- Current Issue
SIGN IN to access Harper’s Magazine
ALERT: Usernames and passwords from the old Harpers.org will no longer work. To create a new password and add or verify your email address, please sign in to customer care and select Email/Password Information. (To learn about the change, please read our FAQ.)
According to the CPI, we’ve experienced low and stable inflation over the last few decades. But, one only needs to look up the prices of cars, jeans, college tuition, health care, rent, and many other day to day items to realize that the average American’s expenditures have grown at a much higher rate than the reported inflation number (see shadowstats.com for an eye-opening education on “changes” (perhaps, manipulation) of this calculation). At the same time, the average American’s pre-tax income has remained stagnant for the last decade. Rising prices versus stagnant incomes is, by our definition, inflation because the purchasing power of the average American has decreased over the last decade. While our definition may be relative, the result has the same deleterious impact on those it affects as does the tunnel vision definition of inflation. –“Waiting for Inflation? It’s Already Here,” Robert Barone, Minyanville
The doll hospital is just like a real hospital. There are doctors. Nurses. Orderlies. You bring the doll in and they wheel the doll away in a little doll wheelchair. Or, if the injury is bad enough, on a doll gurney. There’s even a helipad on the roof, for when a doll needs to be MedEvac’d after flipping her pink Corvette on the Pacific Coast Highway. My wife tells me that most of the operations at the American Girl hospital are done free-of-charge. I don’t buy it. That doesn’t sound like American Girl to me. That sounds like Canadian Girl. Or French Girl. An American Girl hospital would charge you $8,000 for a needle and thread. Oh, you want them to thread the needle? That’ll be another $14,000. Up front. In cash. –“Dad’s an Ass: An American Girl Story,” Warren Benedetto, DadWagon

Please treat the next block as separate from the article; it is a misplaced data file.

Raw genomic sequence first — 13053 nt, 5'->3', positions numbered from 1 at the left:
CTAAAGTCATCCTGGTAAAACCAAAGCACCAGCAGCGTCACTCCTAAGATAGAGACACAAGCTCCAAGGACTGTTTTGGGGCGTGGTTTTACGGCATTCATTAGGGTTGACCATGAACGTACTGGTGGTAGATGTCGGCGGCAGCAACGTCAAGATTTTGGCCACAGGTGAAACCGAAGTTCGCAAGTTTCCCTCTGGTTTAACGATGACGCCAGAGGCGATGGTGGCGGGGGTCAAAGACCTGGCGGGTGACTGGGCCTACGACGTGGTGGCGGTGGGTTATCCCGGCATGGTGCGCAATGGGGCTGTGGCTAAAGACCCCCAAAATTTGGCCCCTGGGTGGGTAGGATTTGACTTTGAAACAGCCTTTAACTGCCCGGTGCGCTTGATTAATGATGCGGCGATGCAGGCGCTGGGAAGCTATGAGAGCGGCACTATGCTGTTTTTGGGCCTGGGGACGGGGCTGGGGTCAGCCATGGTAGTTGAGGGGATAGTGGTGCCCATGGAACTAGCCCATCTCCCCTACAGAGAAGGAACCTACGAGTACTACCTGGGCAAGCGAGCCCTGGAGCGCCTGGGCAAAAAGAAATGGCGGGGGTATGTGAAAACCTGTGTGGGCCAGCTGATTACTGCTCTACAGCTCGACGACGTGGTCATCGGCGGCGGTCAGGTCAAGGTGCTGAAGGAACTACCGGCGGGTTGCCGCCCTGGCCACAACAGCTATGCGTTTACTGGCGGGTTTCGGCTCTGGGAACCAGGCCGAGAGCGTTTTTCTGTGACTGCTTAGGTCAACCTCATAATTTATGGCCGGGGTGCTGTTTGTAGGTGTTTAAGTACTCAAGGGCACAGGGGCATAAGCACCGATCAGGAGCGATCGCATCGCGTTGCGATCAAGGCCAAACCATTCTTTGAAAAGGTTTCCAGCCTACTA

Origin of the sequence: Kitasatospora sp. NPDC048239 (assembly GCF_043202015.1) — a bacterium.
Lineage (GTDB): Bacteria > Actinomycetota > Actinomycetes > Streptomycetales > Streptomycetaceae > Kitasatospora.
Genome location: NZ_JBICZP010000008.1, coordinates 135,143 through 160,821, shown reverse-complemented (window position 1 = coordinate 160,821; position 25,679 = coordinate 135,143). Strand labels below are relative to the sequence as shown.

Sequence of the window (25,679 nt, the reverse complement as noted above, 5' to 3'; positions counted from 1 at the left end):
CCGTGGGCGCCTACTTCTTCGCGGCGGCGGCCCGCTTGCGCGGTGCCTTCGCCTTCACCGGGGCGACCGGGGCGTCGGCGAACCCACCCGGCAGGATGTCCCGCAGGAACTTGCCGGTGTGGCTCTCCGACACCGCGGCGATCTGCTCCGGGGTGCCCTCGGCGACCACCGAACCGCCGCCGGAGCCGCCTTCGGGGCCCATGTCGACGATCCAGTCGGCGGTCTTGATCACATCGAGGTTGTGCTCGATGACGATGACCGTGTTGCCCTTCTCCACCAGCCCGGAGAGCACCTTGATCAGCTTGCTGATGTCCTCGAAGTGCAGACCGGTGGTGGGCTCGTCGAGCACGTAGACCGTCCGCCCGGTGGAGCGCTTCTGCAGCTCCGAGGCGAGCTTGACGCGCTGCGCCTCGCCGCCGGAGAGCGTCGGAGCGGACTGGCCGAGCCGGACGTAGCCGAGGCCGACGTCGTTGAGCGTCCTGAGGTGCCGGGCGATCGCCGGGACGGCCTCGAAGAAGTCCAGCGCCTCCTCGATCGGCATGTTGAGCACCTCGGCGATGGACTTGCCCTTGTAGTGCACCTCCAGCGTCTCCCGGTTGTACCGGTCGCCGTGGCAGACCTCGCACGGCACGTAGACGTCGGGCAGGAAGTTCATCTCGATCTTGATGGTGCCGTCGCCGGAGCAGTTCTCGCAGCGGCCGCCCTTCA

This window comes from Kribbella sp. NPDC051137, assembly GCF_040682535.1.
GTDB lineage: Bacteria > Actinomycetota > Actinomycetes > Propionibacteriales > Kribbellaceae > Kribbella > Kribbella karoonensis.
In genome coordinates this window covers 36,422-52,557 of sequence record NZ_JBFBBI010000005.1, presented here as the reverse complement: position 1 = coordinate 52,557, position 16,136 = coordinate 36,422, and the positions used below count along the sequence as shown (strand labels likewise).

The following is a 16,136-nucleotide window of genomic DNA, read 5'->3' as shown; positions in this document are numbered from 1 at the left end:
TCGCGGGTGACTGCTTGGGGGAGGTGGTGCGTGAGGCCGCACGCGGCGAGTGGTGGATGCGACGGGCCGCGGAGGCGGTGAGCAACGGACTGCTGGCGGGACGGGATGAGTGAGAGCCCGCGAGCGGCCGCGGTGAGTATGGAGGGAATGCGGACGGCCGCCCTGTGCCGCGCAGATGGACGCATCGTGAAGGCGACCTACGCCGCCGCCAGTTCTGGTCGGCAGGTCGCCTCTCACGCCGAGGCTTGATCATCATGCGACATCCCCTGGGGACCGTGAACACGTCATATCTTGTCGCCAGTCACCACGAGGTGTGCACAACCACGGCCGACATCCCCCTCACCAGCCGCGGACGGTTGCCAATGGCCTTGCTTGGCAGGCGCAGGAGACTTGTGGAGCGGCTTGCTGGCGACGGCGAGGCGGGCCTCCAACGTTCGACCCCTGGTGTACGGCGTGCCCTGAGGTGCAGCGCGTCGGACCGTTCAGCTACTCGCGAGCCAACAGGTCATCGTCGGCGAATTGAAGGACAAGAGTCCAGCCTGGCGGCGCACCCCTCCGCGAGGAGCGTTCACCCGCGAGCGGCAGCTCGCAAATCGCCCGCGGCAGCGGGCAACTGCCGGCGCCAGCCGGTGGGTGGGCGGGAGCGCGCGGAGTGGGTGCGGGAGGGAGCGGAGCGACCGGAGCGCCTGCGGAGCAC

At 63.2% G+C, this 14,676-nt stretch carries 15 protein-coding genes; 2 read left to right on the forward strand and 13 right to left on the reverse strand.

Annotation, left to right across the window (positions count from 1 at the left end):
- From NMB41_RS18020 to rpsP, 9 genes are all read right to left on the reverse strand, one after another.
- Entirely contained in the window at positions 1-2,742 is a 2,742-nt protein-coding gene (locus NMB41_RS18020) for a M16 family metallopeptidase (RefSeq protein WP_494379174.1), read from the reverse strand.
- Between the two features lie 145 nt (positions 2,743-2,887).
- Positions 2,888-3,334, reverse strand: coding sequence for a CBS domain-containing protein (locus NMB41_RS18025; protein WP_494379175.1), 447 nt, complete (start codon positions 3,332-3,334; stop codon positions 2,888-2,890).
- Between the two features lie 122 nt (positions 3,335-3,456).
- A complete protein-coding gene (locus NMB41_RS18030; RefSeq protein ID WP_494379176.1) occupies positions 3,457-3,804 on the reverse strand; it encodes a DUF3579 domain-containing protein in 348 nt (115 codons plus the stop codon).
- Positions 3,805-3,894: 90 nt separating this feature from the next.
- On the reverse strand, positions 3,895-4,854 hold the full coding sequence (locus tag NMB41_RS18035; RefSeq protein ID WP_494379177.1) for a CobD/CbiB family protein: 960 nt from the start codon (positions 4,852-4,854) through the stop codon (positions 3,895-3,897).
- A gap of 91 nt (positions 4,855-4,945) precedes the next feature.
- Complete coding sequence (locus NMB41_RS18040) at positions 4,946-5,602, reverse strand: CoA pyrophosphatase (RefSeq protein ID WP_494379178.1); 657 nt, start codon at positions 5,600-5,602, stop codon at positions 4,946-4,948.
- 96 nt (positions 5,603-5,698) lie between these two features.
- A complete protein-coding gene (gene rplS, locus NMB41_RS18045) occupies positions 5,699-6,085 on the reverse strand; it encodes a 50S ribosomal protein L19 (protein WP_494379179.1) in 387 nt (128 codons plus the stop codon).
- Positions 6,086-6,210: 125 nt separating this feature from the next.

The gap between political realities and their public face is so great that the term “paradox” tends to crop up from sentence to sentence….Debt, intemperance, and incompetence in rearing our children are no doubt regrettable, but they are vices, and left alone, they will soon lead to the pain that corrects. Life is a better teacher of virtue than politicians, and most sensible governments in the past left moral faults to the churches. But democratic citizenship in the twenty-first century means receiving a stream of improving “messages” from politicians. Some may forgive these intrusions because they are so well intentioned. Who would defend prejudice, debt, or excessive drinking? The point, however, is that our rulers have no business telling us how to live. –“Morals and the Servile Mind,” Kenneth Minogue, The New Criterion
More from TedRoss:
Percentage by which the risk of type 2 diabetes increases for every two hours a day that a person watches television:
Two bottled ghosts—of an old man and a young girl—were sold at auction in New Zealand.
The practice of sexualized eyeball licking was causing conjunctivitis in Japanese sixth graders.
Subscribe to the Weekly Review newsletter. Don’t worry, we won’t sell your email address!